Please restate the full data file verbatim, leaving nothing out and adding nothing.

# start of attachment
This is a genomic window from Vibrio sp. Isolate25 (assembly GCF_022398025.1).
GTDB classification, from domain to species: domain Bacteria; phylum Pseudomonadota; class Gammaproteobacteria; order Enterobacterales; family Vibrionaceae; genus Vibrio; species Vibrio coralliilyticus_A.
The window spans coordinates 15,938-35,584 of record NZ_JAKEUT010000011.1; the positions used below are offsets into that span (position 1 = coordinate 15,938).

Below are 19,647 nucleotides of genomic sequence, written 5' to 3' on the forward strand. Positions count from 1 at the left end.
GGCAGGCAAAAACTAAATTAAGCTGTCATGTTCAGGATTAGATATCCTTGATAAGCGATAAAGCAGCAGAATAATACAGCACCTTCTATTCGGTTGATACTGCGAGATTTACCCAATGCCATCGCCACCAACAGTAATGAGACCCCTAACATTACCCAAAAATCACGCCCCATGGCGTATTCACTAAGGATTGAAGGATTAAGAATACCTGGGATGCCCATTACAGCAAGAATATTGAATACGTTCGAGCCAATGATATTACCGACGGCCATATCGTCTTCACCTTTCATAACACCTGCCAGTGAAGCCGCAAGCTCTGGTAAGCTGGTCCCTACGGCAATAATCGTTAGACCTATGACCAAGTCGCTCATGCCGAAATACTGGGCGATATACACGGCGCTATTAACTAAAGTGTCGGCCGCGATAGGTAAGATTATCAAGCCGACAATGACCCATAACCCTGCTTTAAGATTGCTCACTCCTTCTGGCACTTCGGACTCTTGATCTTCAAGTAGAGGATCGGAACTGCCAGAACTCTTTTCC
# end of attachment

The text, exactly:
This is a genomic window from Vibrio sp. Isolate25 (assembly GCF_022398025.1).
GTDB classification, from domain to species: domain Bacteria; phylum Pseudomonadota; class Gammaproteobacteria; order Enterobacterales; family Vibrionaceae; genus Vibrio; species Vibrio coralliilyticus_A.
The window spans coordinates 15,938-35,584 of record NZ_JAKEUT010000011.1; the positions used below are offsets into that span (position 1 = coordinate 15,938).

Below are 19,647 nucleotides of genomic sequence, written 5' to 3' on the forward strand. Positions count from 1 at the left end.
GGCAGGCAAAAACTAAATTAAGCTGTCATGTTCAGGATTAGATATCCTTGATAAGCGATAAAGCAGCAGAATAATACAGCACCTTCTATTCGGTTGATACTGCGAGATTTACCCAATGCCATCGCCACCAACAGTAATGAGACCCCTAACATTACCCAAAAATCACGCCCCATGGCGTATTCACTAAGGATTGAAGGATTAAGAATACCTGGGATGCCCATTACAGCAAGAATATTGAATACGTTCGAGCCAATGATATTACCGACGGCCATATCGTCTTCACCTTTCATAACACCTGCCAGTGAAGCCGCAAGCTCTGGTAAGCTGGTCCCTACGGCAATAATCGTTAGACCTATGACCAAGTCGCTCATGCCGAAATACTGGGCGATATACACGGCGCTATTAACTAAAGTGTCGGCCGCGATAGGTAAGATTATCAAGCCGACAATGACCCATAACCCTGCTTTAAGATTGCTCACTCCTTCTGGCACTTCGGACTCTTGATCTTCAAGTAGAGGATCGGAACTGCCAGAACTCTTTTCC